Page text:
I am Eliza Olson, one of the founders of the Burns Bog Conservation Society 20 years ago. Burns Bog has been classified as the only estuarine raised peat bog found in a Mediterranean climate. It is also considered the largest raised peat bog on the west coast of the Americas. Burns Bog was originally 10,000 to 12,000 acres (or 4000 ha to 4100 ha). In 2004 we were successful in getting about half of Burns Bog (2000 ha) placed under a conservation covenant. Unfortunately, this covenant is not being taken seriously.
The British Columbia Government is proposing to put a road through unprotected bogland right next to the conservation area. There are some areas where the road is planned, which according to one person who is familiar with the area says, they will have to go down 200 metres before hitting a clay bed for any stability.
Another problem is that the unprotected areas contain habitat for rare and endangered species. These include the Southern Red-backed vole. When it was discovered in 1999, it was the first time it had been seen in the Lower Mainland of British Columbia for something like 53 years! The loss of the forested area near the garbage dump is believed to have a negative impact on the small flock of Sandhill cranes. One observer believes that the road will cut them off from their traditional feeding areas and impact their ability to fool predators like the coyote by using the trees to deflect their calls and thereby fool the coyotes as to where they are.
In the 1970s Dr. David Bellamy, a renowned peatland expert, visited Burns Bog and thought that it was too degraded to survive. In 1995 when he returned at our invitation, he was delighted to discover that a great deal of the cutover bog was regenerating. He even went for a swim in a cutover created pond that had the red fuscum sphagnum growing on its banks.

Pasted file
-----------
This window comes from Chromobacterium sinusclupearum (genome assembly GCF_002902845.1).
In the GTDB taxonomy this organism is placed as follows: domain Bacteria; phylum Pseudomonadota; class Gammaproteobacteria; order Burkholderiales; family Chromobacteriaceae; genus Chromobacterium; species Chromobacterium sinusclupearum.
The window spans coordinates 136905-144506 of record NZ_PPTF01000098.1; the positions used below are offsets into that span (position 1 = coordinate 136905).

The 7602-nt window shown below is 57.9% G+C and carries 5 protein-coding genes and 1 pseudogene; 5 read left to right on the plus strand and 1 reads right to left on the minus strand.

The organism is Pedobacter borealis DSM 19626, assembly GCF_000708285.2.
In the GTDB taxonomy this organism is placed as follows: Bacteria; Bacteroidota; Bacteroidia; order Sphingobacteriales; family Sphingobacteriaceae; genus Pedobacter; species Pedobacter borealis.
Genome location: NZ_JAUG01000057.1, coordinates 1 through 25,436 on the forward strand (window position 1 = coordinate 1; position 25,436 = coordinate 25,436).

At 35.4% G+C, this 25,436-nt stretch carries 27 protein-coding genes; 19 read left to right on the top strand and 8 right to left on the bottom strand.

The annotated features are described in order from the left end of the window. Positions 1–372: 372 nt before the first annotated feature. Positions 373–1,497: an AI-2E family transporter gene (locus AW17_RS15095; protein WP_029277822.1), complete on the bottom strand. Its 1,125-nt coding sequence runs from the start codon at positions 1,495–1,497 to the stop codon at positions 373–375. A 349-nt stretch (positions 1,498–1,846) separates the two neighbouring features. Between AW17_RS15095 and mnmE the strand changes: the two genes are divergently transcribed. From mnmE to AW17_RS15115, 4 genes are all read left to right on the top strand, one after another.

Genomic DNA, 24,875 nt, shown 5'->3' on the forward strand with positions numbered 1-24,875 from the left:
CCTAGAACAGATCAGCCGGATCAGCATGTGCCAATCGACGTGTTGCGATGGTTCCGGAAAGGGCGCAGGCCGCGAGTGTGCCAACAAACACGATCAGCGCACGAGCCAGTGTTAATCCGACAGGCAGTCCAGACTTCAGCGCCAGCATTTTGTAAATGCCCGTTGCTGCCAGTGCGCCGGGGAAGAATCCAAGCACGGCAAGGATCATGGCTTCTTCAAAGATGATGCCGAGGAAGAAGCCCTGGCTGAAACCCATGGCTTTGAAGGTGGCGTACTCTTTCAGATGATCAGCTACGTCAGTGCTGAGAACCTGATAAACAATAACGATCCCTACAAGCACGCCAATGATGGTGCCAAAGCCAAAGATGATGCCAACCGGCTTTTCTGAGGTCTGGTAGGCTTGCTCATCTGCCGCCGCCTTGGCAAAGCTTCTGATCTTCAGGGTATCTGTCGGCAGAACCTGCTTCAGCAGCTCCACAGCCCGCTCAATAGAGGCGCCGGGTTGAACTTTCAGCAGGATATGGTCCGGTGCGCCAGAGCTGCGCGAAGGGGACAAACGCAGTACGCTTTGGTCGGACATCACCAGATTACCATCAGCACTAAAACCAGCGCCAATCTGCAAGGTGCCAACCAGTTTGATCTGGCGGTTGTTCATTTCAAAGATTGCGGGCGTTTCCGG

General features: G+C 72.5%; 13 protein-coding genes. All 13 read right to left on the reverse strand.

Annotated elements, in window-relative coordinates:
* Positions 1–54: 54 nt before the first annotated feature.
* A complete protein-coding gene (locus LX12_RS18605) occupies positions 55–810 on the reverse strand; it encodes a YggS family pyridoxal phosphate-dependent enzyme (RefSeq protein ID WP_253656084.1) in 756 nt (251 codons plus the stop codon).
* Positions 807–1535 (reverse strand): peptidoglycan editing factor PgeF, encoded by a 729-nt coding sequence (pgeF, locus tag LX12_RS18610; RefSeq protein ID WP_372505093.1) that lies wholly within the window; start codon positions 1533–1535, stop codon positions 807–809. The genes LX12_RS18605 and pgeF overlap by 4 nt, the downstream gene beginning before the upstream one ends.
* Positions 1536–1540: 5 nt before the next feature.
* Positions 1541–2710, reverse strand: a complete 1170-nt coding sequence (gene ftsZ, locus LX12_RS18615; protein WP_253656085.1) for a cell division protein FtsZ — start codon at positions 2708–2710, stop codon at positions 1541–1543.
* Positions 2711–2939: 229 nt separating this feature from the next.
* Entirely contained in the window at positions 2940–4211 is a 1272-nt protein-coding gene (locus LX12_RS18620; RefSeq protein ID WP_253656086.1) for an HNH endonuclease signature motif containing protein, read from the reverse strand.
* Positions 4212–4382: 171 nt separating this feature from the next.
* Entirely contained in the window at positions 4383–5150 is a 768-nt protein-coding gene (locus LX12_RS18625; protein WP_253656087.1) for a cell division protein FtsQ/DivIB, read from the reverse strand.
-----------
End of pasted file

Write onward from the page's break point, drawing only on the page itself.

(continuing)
In 1996, Dr. Bellamy invited me to attend the Peatland Congress in Edinburgh, Scotland. He was the keynote speaker and spent the last 1/2 hour of his speech talking about Burns Bog and the need to protect it.
Following the congress, resolutions were passed calling for Burns Bog to be either purchased or expropriated and declared a Ramsar site.
Now the future of Burns Bog is being threatened again. It is listed as an "area of concern" on the International Mires Conservation Group's website. http://www.imcg.net/.
In the last 20 years we have managed to change people's attitudes towards Burns Bog and peatlands in general in the Lower Mainland. Since we started, other peatlands in the area have been protected. Words like "lagg" and "acrotelm" and "catotelm" have become part of the vocabulary of local scientists and non-scientists alike. We have done this by producing educational material for elementary, secondary and post secondary teachers.
But it is not enough.
We are very small organization funded by individuals. We do not receive funding from the Federal, Provincial or local governments for our work.
Here are some websites for more information about the South Fraser Perimeter Road that we are fighting to move.
It is becoming increasingly critical that we receive international support to stop or change this road if we are to save Burns Bog for future generations. With the downturn of the economy, the federal and provincial governments are talking about approving such infrastructures as roads to stimulate the economy. The most recent approval of the Provincial government to remove farmland from the Agriculture Land Reserve to build the road, opposition from international sources is vital.
Dr. Catherine O'Connell of the Irish Peatland Conservation Council, believes that the building of this road places Canada in contravention of several international protocols, including the Convention on Biodiversity and Climate Change.
Peatlands are little understood in Canada and especially in British Columbia, as the focus has been on protecting the majestic forests while ignoring the Lilliputians of nature.
You can stop this. Contact your MP, educate others about what is happening, organize a demonstration, or donate to the Society.
Thank you for your consideration of this dire matter and I look forward to your support. I cannot put it more simply, I need your help.
Burns Bog Conservation Society